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Property, Institutions, and Social Stratification in Africa
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Book description

In this book, Franklin Obeng-Odoom seeks to carefully explain, engage, and systematically question the existing explanations of inequalities within Africa, and between Africa and the rest of the world using insights from the emerging field of stratification economics. Drawing on multiple sources - including archival and historical material and a wide range of survey data - he develops a distinctive approach that combines key concepts in original institutional economics, such as reasonable value, property, and the distribution of wealth, with other insights into Africa's development and underdevelopment. While looking at the Africa-wide situation, Obeng-Odoom also analyzes the experiences of inequalities within specific countries. Comprehensive and engaging, Property, Institutions, and Social Stratification in Africa is a useful resource for teaching and research on Africa and the Global South.


‘Franklin Obeng-Odoom follows a growing cadre of scholarship generated by African scholars who are particularly engaging African economic issues in a distinctively, self-determined way. In doing exactly that, Property, Institutions, and Social Stratification in Africa is a brilliant book that intellectually grapples with the continent's sustained least developed ranking in the world. Be that as it may, the book also cleverly avoids – and actually effectively debunks – lazy, neoclassical explanations attributing Africa's poverty and inequality to its backwardness and traditional culture. Instead, Obeng-Odoom uniquely formulates a refreshing alternative thesis about African economic prospects using what he refers to as a new theory of black stratification economics. To this end, Obeng's deep structuralist analysis delicately reveals both the historical and continuing external expropriation and transfers of African land, labor, and capital as the source of the problem.'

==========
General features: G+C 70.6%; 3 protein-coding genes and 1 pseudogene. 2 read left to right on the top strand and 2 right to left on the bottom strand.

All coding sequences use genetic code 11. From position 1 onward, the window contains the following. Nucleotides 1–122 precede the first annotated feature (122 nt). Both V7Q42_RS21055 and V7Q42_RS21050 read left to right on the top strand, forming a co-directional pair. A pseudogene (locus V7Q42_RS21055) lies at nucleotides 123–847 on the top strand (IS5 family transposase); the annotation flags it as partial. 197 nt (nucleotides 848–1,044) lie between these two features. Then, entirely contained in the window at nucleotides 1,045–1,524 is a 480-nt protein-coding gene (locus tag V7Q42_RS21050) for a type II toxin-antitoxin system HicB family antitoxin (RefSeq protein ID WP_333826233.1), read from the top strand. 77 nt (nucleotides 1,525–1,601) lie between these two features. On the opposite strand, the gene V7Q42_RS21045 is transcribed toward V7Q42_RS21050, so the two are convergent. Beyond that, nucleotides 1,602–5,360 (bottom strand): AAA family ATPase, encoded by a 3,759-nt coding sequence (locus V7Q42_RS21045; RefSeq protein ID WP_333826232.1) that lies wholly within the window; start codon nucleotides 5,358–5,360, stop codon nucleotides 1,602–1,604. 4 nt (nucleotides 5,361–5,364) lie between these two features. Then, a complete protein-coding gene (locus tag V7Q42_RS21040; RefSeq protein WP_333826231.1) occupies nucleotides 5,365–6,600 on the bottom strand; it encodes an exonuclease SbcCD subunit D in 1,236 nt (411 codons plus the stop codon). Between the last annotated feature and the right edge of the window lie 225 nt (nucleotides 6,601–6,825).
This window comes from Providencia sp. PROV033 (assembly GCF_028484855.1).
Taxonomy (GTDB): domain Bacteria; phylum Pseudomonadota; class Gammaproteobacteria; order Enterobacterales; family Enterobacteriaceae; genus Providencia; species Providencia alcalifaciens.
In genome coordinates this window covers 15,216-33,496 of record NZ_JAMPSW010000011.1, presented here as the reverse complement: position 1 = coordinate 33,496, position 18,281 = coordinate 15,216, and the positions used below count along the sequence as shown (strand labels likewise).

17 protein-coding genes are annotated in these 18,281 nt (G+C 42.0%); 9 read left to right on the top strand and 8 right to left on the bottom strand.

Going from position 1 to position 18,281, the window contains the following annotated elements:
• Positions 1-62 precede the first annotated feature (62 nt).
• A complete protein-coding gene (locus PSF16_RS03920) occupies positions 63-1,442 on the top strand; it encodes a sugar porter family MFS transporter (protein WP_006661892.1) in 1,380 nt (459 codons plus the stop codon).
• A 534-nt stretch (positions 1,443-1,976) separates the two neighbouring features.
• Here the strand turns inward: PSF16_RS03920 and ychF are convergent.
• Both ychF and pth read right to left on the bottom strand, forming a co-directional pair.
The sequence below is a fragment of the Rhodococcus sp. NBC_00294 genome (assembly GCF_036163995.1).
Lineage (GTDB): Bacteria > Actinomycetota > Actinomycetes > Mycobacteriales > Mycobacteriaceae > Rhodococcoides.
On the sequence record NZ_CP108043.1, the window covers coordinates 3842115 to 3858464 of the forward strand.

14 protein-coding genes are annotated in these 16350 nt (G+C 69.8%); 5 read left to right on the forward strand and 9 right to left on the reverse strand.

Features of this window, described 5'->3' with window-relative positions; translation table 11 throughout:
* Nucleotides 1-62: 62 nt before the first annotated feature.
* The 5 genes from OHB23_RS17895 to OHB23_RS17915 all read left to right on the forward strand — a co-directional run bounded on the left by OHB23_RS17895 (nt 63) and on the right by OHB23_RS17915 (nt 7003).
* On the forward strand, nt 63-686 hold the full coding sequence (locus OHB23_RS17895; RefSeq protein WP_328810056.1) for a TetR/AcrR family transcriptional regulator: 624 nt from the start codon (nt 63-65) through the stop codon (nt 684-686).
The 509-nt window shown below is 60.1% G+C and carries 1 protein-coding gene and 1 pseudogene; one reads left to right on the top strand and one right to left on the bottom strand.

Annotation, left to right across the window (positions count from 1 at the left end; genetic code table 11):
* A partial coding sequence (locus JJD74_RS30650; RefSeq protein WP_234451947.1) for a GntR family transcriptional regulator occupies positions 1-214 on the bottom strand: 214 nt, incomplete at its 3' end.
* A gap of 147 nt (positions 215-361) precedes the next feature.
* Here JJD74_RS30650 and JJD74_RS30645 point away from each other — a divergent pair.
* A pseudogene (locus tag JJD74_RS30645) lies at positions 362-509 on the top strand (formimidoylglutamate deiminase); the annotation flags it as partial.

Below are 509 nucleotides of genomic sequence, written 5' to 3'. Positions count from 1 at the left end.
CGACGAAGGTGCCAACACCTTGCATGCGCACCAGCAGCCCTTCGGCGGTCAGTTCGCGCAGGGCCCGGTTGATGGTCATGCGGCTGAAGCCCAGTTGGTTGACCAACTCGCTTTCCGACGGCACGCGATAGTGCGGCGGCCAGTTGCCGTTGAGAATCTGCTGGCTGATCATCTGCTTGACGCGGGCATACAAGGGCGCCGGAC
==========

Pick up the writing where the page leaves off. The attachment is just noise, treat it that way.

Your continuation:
Rita Kiki Edozie - The John W McCormack Graduate School of Policy and Global Studies, UMass Boston

‘The vast majority of the dubious literature on this profound topic derives from the neo-colonial European-American conceit that the only problem with Nigeria is that it is not more like Norway, and the only problem with South Sudan is that it is not more like Switzerland. The tyranny of the World Bank ideology machine, aided by a compliant cadre of land-obsessed NGOs, has held the stage for too long. Franklin Obeng-Odoom will now teach what must be learned. An African voice on land policy? How novel.'

Daniel W. Bromley - University of Wisconsin-Madison

‘Franklin Obeng-Odoom's book should be read, both by academics working in the fields of development economics, growth, international economics, socioeconomics, and institutionalism, and by non-economists devoted to Africa … It is also a very good exposition, and students will be able to use the numerous presentations of key theoretical concepts and frameworks in the field of macroeconomics, international economics, economics of the commons, economics of agriculture, institutional economics and socioeconomics.’

Abdallah Zouache Source: African Review of Economics and Finance

‘In Property, Institutions and Social Stratification in Africa, Franklin Obeng-Odoom offers a new comprehensive exploration of inequalities within Africa and between Africa and the rest of the world, drawing on stratification economics. The book offers compelling and crucial insight into the deficiencies of mainstream economics when it comes to addressing the roots of poverty and inequality in African countries and provides new evidence of neocolonialism and exploitation of African resources across the continent …’

Heba E. Helmy Source: LSE Review of Books

‘… his book has the makings of a foundation text for the new narrative.’

Fred Harrison Source: Land & Liberty

‘It is highly recommended for teachers, researchers and students of African political economy around the globe.’

Lewis Abedi Asante Source: Africa Spectrum

‘I commend Obeng-Odoom for writing an impressive as well as an inspiring book that forces his readers to look again at what society takes for granted; what are good academics for and, above all, to provoke all of us to think deeply. He most certainly does that admirably.’

Samuel K. Andoh Source: African and Asian Studies

‘The ideas in Obeng-Odoom’s book should be taken seriously by students, researchers and policy makers interested in Africa and African development.’

Isaac Abotebuno Akolgo Source: Journal of African Political Economy and Development

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  • Introduction: The Global South in a “Compartmentalized World”
    pp 3-37
  • 1 - The Foundations for a New Beginning
    pp 38-62


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